20-08-2020 | Letter to the Editor
Case Report: Complicated Molecular Diagnosis of MECP2 Gene Structural Rearrangement in a Proband with Rett Syndrome
Tatiana Beskorovainaya, Fedor Konovalov, Nina Demina, Olga Shchagina, Maria Pashchenko, Ilya Kanivets, Denis Pyankov, Oxana Ryzhkova, Alexander Polyakov
Journal of Autism and Developmental Disorders
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Rett syndrome (RTT, MIM 312750) (
) is a progressive X-linked dominant neurodevelopmental disorder affecting predominantly girls. Some cases of RTT in males were also described (Schwartzman et al.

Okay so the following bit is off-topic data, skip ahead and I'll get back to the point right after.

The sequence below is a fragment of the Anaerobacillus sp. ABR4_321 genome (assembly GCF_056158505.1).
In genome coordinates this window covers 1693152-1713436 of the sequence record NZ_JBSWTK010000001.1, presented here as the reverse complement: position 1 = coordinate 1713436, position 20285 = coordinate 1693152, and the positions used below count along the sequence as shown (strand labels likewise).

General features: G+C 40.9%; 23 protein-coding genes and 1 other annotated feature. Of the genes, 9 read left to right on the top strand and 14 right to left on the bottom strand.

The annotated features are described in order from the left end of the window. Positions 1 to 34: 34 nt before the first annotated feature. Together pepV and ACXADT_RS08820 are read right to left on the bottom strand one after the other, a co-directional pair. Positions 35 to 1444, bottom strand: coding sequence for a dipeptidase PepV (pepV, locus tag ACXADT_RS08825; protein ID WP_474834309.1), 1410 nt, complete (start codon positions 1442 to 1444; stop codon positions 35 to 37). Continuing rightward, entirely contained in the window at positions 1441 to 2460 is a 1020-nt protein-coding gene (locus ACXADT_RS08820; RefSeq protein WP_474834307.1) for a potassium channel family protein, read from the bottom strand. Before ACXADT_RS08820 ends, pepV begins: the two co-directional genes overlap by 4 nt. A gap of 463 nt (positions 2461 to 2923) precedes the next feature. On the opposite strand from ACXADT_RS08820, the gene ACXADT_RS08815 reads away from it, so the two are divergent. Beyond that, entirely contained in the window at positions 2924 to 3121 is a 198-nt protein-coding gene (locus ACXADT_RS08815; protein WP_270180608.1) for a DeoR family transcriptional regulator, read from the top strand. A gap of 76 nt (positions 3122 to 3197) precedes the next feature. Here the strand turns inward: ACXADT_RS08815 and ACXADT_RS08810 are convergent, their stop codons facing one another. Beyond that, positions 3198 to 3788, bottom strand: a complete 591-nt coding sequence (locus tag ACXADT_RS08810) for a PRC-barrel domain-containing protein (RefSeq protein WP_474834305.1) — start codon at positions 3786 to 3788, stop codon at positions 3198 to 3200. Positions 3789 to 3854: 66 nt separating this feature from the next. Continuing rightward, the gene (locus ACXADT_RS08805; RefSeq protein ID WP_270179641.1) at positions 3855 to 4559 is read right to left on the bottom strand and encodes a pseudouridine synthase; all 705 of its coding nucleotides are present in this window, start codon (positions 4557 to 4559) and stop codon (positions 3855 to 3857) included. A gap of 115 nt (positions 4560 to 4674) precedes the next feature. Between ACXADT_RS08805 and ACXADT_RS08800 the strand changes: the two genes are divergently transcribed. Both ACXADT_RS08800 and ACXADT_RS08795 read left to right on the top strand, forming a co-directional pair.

, Clayton-Smith et al.
). It is characterized by arrested development after 6–18 months of age, regression of acquired skills, loss of speech, stereotypic hand movements, microcephaly, seizures, and mental retardation (Rett
). Its prevalence is estimated to be 1 per 10,000–15,000 newborn girls (Hagberg
). RTT cases are usually sporadic, caused by de novo mutations (Amir and Zoghbi
) in the
gene (MIM 300005). It is located on the long arm of the chromosome X at Xq28 locus and codes methyl-CpG-binding protein 2, which has pleiotropic effects on target genes and is required for neuron maturation and normal function of nerve cells (Amir et al.
; Banerjee et al.
). Point mutations and gross deletions in the
gene, as well as complex chromosome X structural rearrangements affecting this gene, were described (Krishnaraj et al.